Tuaregs Call for Further Talks After Initially Rejecting Peace AgreementMarch 17, 2015 in Mali
Mali’s Tuareg-led rebels have called for a meeting with mediators just one day after they rejected the United Nations-brokered preliminary peace agreement.
On Monday, the Tuareg-led rebels called for a meeting with Algerian mediators in a bid to “improve” a proposed peace agreement signed with the government in the capital city Bamako. After meeting for days in order to discuss the agreement, the Coordination of Azawad Movements (CMA), which represents five rebel groups, had initially rejected the accord, stating that it was “fundamentally flawed.” They later released a “final statement,” which has called for further talks, stating that the document was a good basis for further discussions, however noting that it did not reflect the aspirations of their people and that it must now be improved in the interests of peace. The statement indicated that “according to the views expressed by the various communities of Azawad, it appears that the draft agreement did not take into account essential elements of the legitimate aspirations of the people of Azawad,” adding that the CMA” reiterates its firm commitment to pursue the aegis of international mediation.” The statement went on to say that “the CMA believes that the document produced by the mediation constitutes a good basis for work that needs to be improved in the best interests of peace… Therefore, it requests a meeting with the mediation and international partners in order discuss the progress of the process.”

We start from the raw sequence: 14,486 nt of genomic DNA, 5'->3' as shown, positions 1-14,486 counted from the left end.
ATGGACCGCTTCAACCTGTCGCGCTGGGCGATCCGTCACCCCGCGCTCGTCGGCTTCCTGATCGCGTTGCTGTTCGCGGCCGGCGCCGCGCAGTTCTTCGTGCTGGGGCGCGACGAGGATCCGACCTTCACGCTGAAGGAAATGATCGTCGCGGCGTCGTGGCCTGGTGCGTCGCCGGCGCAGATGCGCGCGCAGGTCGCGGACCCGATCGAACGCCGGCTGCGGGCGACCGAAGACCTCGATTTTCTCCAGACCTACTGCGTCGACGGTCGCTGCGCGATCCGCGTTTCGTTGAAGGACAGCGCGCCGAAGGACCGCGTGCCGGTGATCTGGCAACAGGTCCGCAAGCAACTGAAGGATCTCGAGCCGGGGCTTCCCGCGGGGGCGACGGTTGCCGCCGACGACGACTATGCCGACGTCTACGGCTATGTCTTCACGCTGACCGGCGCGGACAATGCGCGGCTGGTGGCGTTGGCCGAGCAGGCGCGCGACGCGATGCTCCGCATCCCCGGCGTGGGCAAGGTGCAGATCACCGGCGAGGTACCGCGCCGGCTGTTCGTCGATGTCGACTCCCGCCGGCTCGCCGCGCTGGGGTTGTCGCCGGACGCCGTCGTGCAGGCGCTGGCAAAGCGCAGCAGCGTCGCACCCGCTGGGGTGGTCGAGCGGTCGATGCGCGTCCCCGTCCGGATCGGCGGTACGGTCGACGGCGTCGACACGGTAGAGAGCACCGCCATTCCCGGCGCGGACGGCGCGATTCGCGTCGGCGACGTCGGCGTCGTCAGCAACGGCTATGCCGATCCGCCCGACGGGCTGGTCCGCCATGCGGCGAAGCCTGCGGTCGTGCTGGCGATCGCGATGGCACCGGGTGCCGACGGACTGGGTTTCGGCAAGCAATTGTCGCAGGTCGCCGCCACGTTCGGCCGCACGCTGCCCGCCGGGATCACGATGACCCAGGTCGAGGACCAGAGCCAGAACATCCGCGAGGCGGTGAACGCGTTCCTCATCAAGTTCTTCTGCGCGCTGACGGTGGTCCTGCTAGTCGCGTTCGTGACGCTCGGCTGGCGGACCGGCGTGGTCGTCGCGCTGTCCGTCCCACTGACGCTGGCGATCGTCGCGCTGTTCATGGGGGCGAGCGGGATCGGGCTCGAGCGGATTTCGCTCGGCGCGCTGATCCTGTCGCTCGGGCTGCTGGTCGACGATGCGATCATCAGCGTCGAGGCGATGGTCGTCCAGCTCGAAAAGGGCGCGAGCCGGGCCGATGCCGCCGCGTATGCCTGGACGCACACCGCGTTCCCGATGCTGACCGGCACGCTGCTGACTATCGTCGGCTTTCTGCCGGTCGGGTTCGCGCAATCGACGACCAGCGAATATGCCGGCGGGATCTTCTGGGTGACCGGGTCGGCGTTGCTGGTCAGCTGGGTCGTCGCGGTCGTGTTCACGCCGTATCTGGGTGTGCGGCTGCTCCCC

The Algiers Agreement, which is the product of over eight months of negotiations, aims to bring a lasting peace to the northern desert region, which the rebels refer to as “Azawad.” The agreement was signed by the Malian government and several smaller groups however the Tuareg-led rebels had requested additional time in order to consider the offer.
Mali’s desert northern region has struggled for stability since the West African nation gained independence in 1960. Since 1962, the Tuareg movement has launched four uprisings in a bid to fight Mali’s army over the territory, which they claim is their homeland. Ministers and various rebel groups, composed of Arab organizations and the Tuaregs, are now seeking to resolve the decades-old conflict. A coup in Bamako in March 2012 enabled the Tuaregs to seize Mali’s vast northern region however the separatist uprising was later taken over by al-Qaeda-linked militants who took over the region. In early 2013, French troops forced the militants out of their strongholds and into the desert and mountains however recent attacks on bases and the targeting of convoys has raised fears that the militants are once again gaining strength.
While the UN has urged the rebels to sign the proposed deal protests have broken out in Kidal, which is the rebel stronghold in northern Mali, against the agreement.